Homeless charity campaigners have attacked a government proposal to continue to fine beggars as part of a planned reform of 200-year-old vagrancy laws.
Earlier this year the government pledged to repeal the Vagrancy Act – in force since 1824 – which carries fines of up to £1,000 and a criminal record for sleeping rough or begging. The Department of Leveling, Housing and Communities this week launched a consultation to replace the law, which former Secretary of State Robert Jenrick called “outdated”.
But the chief executive of homeless charity Crisis, Matt Downie, said the government‘s plans “don’t really move us forward”. The proposals include possible fines of £200 for beggars.
Mr Downie said: ‘In our experience it is completely counterproductive and in many cases cruel to fine people for begging. And how are they supposed to find the money to pay such fines? It’s still pretty funny.
“We really don’t think people should be criminalized just for being destitute and begging – and for us the only time it’s appropriate is if there’s additional harassment or behavior antisocial – in which case existing legislation fully covers what is needed. So I think the government’s idea of continuing to fine people doesn’t really move us forward on the vagrancy law that they agreed to abolish.
Mr Downie also said we ‘cannot replace one punitive legislation with another’ and expressed concern that the proposals were far too broad and could lead to people being punished instead of be helped. He said: “Instead of focusing on measures that could further penalize people on the streets, the government instead needs to look at how it can encourage a multi-agency approach.”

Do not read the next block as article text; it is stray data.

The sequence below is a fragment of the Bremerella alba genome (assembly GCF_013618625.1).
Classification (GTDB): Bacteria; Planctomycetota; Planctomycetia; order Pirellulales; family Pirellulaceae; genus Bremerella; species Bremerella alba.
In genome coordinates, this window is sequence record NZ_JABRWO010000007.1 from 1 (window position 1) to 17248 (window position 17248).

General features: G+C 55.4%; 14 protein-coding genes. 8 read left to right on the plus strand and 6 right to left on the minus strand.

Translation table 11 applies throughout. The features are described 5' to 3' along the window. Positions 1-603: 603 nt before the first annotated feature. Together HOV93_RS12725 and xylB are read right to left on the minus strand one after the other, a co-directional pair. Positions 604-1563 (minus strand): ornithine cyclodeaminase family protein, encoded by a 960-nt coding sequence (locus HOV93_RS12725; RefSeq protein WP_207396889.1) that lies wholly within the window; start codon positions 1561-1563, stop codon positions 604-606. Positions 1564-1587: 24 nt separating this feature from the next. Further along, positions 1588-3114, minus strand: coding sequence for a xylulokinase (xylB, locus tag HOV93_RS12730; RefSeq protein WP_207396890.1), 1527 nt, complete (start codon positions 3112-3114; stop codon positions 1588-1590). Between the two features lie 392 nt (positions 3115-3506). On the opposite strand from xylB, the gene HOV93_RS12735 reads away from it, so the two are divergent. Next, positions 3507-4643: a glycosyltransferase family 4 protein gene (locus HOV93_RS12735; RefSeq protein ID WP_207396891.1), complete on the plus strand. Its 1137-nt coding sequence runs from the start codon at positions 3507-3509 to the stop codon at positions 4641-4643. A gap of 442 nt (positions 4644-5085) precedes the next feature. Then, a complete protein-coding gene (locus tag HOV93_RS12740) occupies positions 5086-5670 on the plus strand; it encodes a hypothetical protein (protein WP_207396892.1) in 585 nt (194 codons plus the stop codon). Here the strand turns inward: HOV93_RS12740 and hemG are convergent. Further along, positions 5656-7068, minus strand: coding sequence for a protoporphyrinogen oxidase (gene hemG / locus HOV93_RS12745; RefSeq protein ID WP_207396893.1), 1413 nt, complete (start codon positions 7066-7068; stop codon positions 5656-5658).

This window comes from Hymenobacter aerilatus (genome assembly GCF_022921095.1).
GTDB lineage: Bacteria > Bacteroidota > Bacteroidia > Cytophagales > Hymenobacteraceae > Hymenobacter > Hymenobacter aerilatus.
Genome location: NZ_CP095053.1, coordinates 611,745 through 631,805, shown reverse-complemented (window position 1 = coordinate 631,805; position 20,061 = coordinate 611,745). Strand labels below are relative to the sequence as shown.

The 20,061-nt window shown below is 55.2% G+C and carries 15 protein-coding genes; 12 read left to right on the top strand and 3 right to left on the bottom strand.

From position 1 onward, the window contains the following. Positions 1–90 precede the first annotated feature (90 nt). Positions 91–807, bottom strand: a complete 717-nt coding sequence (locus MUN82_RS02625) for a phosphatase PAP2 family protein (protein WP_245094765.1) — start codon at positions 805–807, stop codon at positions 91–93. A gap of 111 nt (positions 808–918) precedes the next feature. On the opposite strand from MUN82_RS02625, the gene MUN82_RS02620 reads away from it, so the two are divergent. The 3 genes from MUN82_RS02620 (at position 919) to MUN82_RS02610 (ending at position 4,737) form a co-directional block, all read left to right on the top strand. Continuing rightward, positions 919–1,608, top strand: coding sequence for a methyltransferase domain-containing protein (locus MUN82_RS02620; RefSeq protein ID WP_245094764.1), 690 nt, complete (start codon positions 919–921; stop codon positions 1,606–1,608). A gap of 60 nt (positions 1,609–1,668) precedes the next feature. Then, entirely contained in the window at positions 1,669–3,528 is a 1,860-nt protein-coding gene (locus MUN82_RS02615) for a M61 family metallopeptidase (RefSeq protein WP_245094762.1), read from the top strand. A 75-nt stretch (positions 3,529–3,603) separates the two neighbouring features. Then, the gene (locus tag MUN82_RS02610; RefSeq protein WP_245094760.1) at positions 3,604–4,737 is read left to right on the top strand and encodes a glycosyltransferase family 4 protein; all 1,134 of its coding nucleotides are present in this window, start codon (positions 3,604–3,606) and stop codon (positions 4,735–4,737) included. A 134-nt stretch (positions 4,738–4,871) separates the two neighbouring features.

The government’s consultation paper highlights two case studies which it says describe how fines are “ineffective deterrents” and can be “counterproductive”, but goes on to propose a lower fine of £200. The fine, he said, could be retained in the new legislation as the maximum penalty for “minor begging offences”, while more serious offences, including those involving exploitation, could require harsher penalties.
Types of harmful begging specified in the consultation include persistent begging, or begging in places such as transport hubs, business entrances and ATMs, or when approaching stopped cars in traffic. They also include fraudulent begging, begging organized by more than one person, or begging involving exploitation and coercion.
Housing and Housing Minister Eddie Hughes MP said: ‘No one should be criminalized just because they have nowhere to live, and it’s right that we repeal the outdated Housing Act vagrancy. We must balance our role of providing essential support to vulnerable people with ensuring that we do not weaken the ability of the police to protect communities. »
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